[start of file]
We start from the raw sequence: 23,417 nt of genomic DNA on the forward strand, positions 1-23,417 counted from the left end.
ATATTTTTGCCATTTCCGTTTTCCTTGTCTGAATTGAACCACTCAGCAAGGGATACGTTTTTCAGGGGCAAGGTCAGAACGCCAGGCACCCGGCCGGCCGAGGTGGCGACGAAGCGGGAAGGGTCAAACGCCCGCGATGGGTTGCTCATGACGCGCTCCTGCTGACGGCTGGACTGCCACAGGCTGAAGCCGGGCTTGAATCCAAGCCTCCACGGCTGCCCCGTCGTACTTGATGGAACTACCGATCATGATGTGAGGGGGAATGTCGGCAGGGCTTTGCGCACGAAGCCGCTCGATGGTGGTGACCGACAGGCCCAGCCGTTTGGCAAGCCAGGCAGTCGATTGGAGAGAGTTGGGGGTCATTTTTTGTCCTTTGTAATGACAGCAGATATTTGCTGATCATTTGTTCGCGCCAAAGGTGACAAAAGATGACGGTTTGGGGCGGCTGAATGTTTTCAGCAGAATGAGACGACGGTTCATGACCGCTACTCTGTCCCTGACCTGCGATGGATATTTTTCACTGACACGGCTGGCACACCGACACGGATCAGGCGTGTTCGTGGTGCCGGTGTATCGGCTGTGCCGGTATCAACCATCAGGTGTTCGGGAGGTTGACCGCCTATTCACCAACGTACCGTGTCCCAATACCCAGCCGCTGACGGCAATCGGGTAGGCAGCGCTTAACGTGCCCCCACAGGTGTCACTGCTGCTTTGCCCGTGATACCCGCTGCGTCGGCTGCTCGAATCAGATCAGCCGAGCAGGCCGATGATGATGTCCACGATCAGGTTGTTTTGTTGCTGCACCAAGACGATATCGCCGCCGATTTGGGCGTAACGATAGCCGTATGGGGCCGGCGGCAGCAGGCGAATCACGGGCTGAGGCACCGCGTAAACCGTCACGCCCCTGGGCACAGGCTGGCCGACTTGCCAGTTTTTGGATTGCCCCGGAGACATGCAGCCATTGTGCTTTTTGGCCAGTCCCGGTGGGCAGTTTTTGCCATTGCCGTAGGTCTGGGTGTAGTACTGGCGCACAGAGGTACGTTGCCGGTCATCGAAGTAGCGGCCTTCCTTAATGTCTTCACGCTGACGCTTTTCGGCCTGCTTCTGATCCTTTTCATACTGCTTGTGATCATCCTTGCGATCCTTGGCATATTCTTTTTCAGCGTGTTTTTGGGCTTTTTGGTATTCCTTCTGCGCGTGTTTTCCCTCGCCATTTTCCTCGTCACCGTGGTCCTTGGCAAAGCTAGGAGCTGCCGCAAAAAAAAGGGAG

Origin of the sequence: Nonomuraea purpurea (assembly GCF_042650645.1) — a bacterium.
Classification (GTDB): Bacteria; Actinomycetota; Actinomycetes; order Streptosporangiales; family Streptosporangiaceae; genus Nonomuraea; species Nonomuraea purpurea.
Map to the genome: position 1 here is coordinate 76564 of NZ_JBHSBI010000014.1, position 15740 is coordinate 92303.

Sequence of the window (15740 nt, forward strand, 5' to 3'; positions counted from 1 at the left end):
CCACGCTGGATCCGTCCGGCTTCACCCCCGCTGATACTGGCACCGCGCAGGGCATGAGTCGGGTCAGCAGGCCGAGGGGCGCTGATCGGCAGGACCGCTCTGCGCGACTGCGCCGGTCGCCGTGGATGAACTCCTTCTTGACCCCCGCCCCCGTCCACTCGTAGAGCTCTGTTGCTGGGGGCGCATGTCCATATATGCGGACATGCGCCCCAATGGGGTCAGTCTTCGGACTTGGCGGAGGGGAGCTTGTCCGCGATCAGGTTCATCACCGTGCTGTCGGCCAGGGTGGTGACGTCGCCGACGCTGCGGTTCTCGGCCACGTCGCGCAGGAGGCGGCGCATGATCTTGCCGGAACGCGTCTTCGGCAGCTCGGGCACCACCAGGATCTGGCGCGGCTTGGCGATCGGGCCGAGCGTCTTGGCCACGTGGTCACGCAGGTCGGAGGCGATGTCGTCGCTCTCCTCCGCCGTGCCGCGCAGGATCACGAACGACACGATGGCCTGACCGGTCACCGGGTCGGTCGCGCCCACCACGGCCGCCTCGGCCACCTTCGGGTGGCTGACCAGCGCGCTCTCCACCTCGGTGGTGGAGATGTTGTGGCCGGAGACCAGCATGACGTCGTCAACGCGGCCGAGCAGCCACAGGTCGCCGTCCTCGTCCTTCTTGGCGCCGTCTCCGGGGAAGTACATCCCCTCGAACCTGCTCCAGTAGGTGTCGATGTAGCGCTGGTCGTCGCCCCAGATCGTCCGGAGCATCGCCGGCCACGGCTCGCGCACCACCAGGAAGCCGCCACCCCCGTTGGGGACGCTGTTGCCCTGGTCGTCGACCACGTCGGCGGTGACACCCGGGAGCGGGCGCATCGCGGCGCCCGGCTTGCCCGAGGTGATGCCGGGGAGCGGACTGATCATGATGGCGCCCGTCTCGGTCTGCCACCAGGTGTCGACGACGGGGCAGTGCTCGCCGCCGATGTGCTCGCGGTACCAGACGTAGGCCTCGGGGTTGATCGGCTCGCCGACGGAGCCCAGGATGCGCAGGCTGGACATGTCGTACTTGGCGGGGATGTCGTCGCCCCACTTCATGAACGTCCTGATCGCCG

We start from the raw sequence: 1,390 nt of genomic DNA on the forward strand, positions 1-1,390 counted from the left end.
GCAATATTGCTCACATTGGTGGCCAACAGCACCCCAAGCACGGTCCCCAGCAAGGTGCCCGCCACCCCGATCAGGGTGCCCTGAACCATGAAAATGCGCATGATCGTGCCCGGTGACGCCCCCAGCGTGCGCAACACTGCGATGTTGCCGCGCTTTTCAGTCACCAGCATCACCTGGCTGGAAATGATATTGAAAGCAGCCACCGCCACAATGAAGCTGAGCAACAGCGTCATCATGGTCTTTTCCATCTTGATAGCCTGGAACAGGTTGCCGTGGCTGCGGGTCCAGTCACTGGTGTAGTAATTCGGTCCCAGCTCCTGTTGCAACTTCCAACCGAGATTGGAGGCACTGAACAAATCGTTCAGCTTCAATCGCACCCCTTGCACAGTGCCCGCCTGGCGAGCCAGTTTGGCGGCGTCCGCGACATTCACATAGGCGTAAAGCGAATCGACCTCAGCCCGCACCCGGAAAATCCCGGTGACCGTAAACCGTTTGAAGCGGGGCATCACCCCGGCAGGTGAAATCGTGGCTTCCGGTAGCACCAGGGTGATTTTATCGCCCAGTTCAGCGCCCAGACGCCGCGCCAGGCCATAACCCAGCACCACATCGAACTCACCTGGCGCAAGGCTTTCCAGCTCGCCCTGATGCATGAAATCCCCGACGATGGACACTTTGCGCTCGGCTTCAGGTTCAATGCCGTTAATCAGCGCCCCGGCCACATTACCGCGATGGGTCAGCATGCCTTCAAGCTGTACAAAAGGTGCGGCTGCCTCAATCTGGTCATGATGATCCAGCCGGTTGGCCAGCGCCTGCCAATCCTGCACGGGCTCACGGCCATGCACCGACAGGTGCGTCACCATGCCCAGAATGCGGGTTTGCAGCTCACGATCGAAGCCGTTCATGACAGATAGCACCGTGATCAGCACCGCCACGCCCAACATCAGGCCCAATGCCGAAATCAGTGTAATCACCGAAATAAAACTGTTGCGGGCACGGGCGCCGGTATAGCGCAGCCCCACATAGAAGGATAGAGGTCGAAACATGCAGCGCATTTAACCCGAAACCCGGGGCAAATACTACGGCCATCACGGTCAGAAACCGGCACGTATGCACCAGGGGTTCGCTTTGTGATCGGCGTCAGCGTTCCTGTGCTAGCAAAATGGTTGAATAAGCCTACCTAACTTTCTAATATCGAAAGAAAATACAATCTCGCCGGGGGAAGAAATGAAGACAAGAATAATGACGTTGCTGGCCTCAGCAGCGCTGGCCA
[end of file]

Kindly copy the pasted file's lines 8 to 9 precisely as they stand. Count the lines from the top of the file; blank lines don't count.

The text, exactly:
We start from the raw sequence: 1,390 nt of genomic DNA on the forward strand, positions 1-1,390 counted from the left end.
GCAATATTGCTCACATTGGTGGCCAACAGCACCCCAAGCACGGTCCCCAGCAAGGTGCCCGCCACCCCGATCAGGGTGCCCTGAACCATGAAAATGCGCATGATCGTGCCCGGTGACGCCCCCAGCGTGCGCAACACTGCGATGTTGCCGCGCTTTTCAGTCACCAGCATCACCTGGCTGGAAATGATATTGAAAGCAGCCACCGCCACAATGAAGCTGAGCAACAGCGTCATCATGGTCTTTTCCATCTTGATAGCCTGGAACAGGTTGCCGTGGCTGCGGGTCCAGTCACTGGTGTAGTAATTCGGTCCCAGCTCCTGTTGCAACTTCCAACCGAGATTGGAGGCACTGAACAAATCGTTCAGCTTCAATCGCACCCCTTGCACAGTGCCCGCCTGGCGAGCCAGTTTGGCGGCGTCCGCGACATTCACATAGGCGTAAAGCGAATCGACCTCAGCCCGCACCCGGAAAATCCCGGTGACCGTAAACCGTTTGAAGCGGGGCATCACCCCGGCAGGTGAAATCGTGGCTTCCGGTAGCACCAGGGTGATTTTATCGCCCAGTTCAGCGCCCAGACGCCGCGCCAGGCCATAACCCAGCACCACATCGAACTCACCTGGCGCAAGGCTTTCCAGCTCGCCCTGATGCATGAAATCCCCGACGATGGACACTTTGCGCTCGGCTTCAGGTTCAATGCCGTTAATCAGCGCCCCGGCCACATTACCGCGATGGGTCAGCATGCCTTCAAGCTGTACAAAAGGTGCGGCTGCCTCAATCTGGTCATGATGATCCAGCCGGTTGGCCAGCGCCTGCCAATCCTGCACGGGCTCACGGCCATGCACCGACAGGTGCGTCACCATGCCCAGAATGCGGGTTTGCAGCTCACGATCGAAGCCGTTCATGACAGATAGCACCGTGATCAGCACCGCCACGCCCAACATCAGGCCCAATGCCGAAATCAGTGTAATCACCGAAATAAAACTGTTGCGGGCACGGGCGCCGGTATAGCGCAGCCCCACATAGAAGGATAGAGGTCGAAACATGCAGCGCATTTAACCCGAAACCCGGGGCAAATACTACGGCCATCACGGTCAGAAACCGGCACGTATGCACCAGGGGTTCGCTTTGTGATCGGCGTCAGCGTTCCTGTGCTAGCAAAATGGTTGAATAAGCCTACCTAACTTTCTAATATCGAAAGAAAATACAATCTCGCCGGGGGAAGAAATGAAGACAAGAATAATGACGTTGCTGGCCTCAGCAGCGCTGGCCA